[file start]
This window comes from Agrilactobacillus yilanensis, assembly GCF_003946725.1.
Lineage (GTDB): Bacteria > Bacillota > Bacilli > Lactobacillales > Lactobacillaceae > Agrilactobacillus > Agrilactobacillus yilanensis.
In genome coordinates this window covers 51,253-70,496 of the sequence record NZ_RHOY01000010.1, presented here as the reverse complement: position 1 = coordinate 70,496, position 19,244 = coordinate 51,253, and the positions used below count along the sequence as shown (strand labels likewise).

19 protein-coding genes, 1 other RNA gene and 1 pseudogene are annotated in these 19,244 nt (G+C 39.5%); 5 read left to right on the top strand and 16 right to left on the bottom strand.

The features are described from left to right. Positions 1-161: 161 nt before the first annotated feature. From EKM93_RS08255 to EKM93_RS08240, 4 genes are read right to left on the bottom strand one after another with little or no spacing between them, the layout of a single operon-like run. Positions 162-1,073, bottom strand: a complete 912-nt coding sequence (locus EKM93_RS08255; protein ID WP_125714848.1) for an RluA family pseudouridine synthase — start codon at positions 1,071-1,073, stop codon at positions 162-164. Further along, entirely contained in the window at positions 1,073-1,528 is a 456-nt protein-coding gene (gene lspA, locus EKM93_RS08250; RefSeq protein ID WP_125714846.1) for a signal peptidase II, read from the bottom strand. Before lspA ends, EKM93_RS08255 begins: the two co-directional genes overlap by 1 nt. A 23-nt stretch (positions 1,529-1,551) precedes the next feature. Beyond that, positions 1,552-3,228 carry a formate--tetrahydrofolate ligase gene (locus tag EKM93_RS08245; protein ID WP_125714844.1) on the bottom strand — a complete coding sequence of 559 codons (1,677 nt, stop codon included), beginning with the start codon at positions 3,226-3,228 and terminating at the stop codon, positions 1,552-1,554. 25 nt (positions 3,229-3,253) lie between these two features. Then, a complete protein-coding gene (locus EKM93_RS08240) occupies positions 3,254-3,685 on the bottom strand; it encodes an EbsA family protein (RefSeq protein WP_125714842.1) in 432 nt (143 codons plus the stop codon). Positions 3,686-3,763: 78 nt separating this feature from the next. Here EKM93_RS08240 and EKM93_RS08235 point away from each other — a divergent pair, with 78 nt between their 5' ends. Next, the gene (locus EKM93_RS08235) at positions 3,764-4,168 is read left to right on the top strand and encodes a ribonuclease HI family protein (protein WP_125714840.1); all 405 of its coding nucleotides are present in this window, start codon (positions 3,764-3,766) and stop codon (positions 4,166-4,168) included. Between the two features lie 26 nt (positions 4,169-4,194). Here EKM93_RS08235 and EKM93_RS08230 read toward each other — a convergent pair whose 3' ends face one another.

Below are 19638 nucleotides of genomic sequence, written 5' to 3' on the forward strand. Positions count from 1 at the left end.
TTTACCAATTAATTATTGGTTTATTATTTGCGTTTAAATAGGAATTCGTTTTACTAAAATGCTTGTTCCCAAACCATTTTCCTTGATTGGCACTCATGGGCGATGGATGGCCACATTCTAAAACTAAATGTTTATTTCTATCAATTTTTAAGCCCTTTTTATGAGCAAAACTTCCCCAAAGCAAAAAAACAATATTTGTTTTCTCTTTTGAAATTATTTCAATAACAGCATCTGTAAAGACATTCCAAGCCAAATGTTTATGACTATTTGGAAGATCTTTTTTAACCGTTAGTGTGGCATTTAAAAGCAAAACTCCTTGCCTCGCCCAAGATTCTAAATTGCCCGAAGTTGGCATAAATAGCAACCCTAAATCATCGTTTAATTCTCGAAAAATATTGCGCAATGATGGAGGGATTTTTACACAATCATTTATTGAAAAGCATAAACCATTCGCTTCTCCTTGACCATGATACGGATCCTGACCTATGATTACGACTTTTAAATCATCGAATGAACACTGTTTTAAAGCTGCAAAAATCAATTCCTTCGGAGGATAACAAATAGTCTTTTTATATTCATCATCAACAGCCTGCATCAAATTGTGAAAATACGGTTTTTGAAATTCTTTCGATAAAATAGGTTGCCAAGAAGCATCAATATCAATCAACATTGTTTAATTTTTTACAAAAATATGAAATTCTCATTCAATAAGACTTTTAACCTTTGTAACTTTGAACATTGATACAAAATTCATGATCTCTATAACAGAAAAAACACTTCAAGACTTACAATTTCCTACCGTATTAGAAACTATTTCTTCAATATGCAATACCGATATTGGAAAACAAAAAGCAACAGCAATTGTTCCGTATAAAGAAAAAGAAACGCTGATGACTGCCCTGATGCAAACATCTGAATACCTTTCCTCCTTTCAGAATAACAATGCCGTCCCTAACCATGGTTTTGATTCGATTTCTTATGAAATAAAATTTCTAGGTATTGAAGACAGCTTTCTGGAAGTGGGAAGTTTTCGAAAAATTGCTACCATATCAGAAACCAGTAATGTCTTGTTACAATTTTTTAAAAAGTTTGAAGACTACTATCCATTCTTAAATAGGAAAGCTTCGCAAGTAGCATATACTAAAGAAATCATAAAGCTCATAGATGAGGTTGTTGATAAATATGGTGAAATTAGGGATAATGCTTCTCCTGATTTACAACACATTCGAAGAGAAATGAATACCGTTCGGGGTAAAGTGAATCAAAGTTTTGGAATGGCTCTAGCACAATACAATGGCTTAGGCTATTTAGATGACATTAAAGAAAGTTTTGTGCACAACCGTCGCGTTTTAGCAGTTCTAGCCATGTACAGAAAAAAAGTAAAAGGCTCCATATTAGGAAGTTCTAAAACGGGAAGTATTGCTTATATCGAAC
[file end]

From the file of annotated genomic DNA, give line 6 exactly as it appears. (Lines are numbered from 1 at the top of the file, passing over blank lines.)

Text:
Below are 19638 nucleotides of genomic sequence, written 5' to 3' on the forward strand. Positions count from 1 at the left end.